The United States has enshrined among the most rigorous legal support for freedom of expression in the world. But current president Donald Trump has repeatedly expressed his hatred for Charlie Hebdo magazine on Twitter.

 

On the whole, Charlie Hebdo has not been widely admired by Western governments, including the US government. This is due to a wide range of complex political and ideological reasons. 

 

Conclusion

Ali Khamenei, the Supreme Leader of Iran, issued a statement on Tuesday, 8 September 2020, claiming: "The perpetrators of the Charlie Hebdo cartoons are Zionists and their aim is to divert the minds of Muslims from the United States’ and Israel’s sinister plan for the region."

After investigating this claim, IranWire concludes the following:

Charlie Hebdo is a satirical magazine with an anti-racist and anti-religious editorial policy that does not distinguish between Islam, Judaism, and Christianity in its critique of religions. It takes a critical approach to all three religions.  

  • Freedom of expression in Europe, especially in France, where there is a prevailing culture of secularism, allows for the publication of magazines such as Charlie Hebdo. It is not surprising that such a regard for freedom of expression is incomprehensible to countries run by dictatorial and authoritarian regimes.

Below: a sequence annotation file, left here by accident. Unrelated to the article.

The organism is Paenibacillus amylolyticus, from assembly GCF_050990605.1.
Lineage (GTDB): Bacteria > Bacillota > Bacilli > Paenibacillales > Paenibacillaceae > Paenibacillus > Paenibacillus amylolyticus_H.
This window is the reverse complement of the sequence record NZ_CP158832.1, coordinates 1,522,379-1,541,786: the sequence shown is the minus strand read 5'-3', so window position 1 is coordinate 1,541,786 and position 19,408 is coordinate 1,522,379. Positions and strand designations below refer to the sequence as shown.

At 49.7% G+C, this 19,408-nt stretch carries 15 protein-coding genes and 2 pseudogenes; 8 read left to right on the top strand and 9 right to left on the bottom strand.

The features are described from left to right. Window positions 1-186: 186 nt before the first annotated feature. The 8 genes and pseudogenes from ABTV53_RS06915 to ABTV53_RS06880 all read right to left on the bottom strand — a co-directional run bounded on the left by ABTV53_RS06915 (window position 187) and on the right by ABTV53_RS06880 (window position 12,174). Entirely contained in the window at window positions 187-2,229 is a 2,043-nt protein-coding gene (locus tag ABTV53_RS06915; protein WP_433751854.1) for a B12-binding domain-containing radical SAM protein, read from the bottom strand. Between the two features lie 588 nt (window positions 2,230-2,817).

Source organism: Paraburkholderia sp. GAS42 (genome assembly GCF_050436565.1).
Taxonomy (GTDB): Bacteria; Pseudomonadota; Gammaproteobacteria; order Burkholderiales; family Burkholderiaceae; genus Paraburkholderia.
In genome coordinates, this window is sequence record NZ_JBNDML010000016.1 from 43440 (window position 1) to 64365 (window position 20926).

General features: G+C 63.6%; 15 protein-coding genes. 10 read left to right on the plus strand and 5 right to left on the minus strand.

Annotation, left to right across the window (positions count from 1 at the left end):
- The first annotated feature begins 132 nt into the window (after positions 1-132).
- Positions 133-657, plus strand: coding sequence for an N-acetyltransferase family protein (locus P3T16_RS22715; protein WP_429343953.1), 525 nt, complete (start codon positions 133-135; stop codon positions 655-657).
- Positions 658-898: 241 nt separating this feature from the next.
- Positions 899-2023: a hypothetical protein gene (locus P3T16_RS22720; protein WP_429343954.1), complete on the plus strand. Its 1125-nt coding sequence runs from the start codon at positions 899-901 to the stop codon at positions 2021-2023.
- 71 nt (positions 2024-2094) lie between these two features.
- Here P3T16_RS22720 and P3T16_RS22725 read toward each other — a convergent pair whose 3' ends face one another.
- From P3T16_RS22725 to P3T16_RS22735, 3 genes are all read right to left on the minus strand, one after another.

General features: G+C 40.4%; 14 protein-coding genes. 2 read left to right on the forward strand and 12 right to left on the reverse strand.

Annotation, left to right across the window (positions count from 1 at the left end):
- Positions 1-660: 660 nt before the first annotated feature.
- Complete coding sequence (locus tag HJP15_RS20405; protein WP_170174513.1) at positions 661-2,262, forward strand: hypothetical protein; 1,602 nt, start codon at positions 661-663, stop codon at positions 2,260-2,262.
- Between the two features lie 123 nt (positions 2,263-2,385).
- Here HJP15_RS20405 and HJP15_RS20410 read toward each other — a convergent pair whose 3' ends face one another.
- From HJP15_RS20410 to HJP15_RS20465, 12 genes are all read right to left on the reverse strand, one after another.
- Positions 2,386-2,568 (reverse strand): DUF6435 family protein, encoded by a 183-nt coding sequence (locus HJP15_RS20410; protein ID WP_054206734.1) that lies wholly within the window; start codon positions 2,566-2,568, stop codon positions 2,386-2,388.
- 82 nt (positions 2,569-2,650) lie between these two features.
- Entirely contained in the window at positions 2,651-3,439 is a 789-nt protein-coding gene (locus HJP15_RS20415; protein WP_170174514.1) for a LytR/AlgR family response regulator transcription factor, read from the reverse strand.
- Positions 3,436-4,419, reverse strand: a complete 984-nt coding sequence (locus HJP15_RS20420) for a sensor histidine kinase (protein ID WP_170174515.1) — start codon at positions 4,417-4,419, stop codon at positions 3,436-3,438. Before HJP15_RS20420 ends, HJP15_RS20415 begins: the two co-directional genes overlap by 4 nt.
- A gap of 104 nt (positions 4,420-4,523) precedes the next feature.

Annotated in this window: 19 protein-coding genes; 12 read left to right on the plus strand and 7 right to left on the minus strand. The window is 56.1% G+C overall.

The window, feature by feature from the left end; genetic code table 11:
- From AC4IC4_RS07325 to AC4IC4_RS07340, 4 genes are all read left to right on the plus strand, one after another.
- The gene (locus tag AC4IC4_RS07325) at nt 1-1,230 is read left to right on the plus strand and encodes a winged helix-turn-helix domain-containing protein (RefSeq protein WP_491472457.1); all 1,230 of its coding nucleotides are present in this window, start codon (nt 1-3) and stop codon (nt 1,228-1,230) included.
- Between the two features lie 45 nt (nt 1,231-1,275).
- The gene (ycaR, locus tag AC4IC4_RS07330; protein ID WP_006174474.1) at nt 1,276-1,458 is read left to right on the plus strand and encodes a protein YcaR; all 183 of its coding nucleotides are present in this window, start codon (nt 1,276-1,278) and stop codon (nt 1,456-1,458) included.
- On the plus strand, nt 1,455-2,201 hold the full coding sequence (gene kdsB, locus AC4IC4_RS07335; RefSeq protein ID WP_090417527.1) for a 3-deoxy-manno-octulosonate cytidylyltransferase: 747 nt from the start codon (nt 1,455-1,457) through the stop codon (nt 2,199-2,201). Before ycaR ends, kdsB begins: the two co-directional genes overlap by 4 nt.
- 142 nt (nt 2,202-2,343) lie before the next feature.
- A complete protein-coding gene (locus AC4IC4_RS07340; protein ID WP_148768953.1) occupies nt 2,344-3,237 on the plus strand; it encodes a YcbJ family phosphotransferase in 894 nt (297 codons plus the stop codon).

• Zionist ideology is focused on the creation of a homeland for Jewish people of the world. However, in Iran and elsewhere, including throughout Europe, Zionism has been the focal point for conspiracy theories for many decades. The Islamic Republic’s own conspiracy narratives casts world events as being manipulated by Zionists, echoing claims and theories in Europe and the United States that Jewish people have a plot to conquer the world.
  • Not only does the US government not support Charlie Hebdo, but Donald Trump has already publicly expressed his hatred of the magazine in several tweets.

Therefore, IranWire, based on statements from experts and lawmakers supporting freedom of expression and ensuring media independence in France, assesses that the Iranian Supreme Leader Ali Khamenei's claim that "Charlie Hebdo is Zionist and a tool of the global arrogance to carry out the US-Israel sinister plan for the region" is not true.

 

Not true: A false statement about a new specific event or something that has not been proven to be true before, using existing facts and evidence.

 

 

You can find out more about our fact-checking methodology here.

 

Read other articles in the series:

Fact Check: Army Commander Lies About Iran's Speed Boats

Fact Check: How Big of a Lie is the Guards' Coronavirus Detector?

Fact Check: Does Fasting Boost Your Immune System?

Fact Check: Iran’s Minister of Intelligence Claims Ministry is Benevolent and Caused No Harm